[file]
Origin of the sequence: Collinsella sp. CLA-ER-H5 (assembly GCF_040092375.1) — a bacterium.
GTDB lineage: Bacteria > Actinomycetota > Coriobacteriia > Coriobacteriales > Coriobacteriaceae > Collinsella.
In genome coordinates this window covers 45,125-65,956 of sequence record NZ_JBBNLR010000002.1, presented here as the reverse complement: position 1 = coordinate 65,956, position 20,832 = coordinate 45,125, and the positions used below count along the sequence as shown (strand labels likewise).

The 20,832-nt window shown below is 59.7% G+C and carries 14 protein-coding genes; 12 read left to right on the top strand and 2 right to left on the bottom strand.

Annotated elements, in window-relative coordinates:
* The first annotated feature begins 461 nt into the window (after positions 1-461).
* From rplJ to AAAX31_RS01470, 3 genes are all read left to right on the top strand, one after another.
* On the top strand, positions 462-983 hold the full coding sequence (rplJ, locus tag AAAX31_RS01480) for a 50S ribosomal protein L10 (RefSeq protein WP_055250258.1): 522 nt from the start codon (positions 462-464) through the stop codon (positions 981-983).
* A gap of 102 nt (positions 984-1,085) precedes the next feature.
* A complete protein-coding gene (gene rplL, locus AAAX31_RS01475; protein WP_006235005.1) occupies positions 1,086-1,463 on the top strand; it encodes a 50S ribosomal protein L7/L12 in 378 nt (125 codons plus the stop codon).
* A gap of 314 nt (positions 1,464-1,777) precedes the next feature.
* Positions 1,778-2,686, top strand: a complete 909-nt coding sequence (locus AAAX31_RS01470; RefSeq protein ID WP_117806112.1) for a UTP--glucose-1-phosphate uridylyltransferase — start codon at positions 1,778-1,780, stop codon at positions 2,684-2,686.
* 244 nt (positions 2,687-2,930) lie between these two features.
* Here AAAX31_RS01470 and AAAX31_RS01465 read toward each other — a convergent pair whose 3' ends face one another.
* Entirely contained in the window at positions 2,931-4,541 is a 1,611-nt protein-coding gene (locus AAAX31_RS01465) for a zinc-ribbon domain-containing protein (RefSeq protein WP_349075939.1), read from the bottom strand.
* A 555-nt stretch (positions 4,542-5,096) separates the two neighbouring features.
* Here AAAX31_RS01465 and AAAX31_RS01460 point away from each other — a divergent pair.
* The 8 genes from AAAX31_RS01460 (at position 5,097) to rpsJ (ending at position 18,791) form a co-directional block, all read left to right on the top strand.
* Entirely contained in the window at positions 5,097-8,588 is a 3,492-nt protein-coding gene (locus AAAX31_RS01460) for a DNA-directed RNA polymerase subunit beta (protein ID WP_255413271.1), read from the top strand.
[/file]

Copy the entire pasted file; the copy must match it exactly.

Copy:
Origin of the sequence: Collinsella sp. CLA-ER-H5 (assembly GCF_040092375.1) — a bacterium.
GTDB lineage: Bacteria > Actinomycetota > Coriobacteriia > Coriobacteriales > Coriobacteriaceae > Collinsella.
In genome coordinates this window covers 45,125-65,956 of sequence record NZ_JBBNLR010000002.1, presented here as the reverse complement: position 1 = coordinate 65,956, position 20,832 = coordinate 45,125, and the positions used below count along the sequence as shown (strand labels likewise).

The 20,832-nt window shown below is 59.7% G+C and carries 14 protein-coding genes; 12 read left to right on the top strand and 2 right to left on the bottom strand.

Annotated elements, in window-relative coordinates:
* The first annotated feature begins 461 nt into the window (after positions 1-461).
* From rplJ to AAAX31_RS01470, 3 genes are all read left to right on the top strand, one after another.
* On the top strand, positions 462-983 hold the full coding sequence (rplJ, locus tag AAAX31_RS01480) for a 50S ribosomal protein L10 (RefSeq protein WP_055250258.1): 522 nt from the start codon (positions 462-464) through the stop codon (positions 981-983).
* A gap of 102 nt (positions 984-1,085) precedes the next feature.
* A complete protein-coding gene (gene rplL, locus AAAX31_RS01475; protein WP_006235005.1) occupies positions 1,086-1,463 on the top strand; it encodes a 50S ribosomal protein L7/L12 in 378 nt (125 codons plus the stop codon).
* A gap of 314 nt (positions 1,464-1,777) precedes the next feature.
* Positions 1,778-2,686, top strand: a complete 909-nt coding sequence (locus AAAX31_RS01470; RefSeq protein ID WP_117806112.1) for a UTP--glucose-1-phosphate uridylyltransferase — start codon at positions 1,778-1,780, stop codon at positions 2,684-2,686.
* 244 nt (positions 2,687-2,930) lie between these two features.
* Here AAAX31_RS01470 and AAAX31_RS01465 read toward each other — a convergent pair whose 3' ends face one another.
* Entirely contained in the window at positions 2,931-4,541 is a 1,611-nt protein-coding gene (locus AAAX31_RS01465) for a zinc-ribbon domain-containing protein (RefSeq protein WP_349075939.1), read from the bottom strand.
* A 555-nt stretch (positions 4,542-5,096) separates the two neighbouring features.
* Here AAAX31_RS01465 and AAAX31_RS01460 point away from each other — a divergent pair.
* The 8 genes from AAAX31_RS01460 (at position 5,097) to rpsJ (ending at position 18,791) form a co-directional block, all read left to right on the top strand.
* Entirely contained in the window at positions 5,097-8,588 is a 3,492-nt protein-coding gene (locus AAAX31_RS01460) for a DNA-directed RNA polymerase subunit beta (protein ID WP_255413271.1), read from the top strand.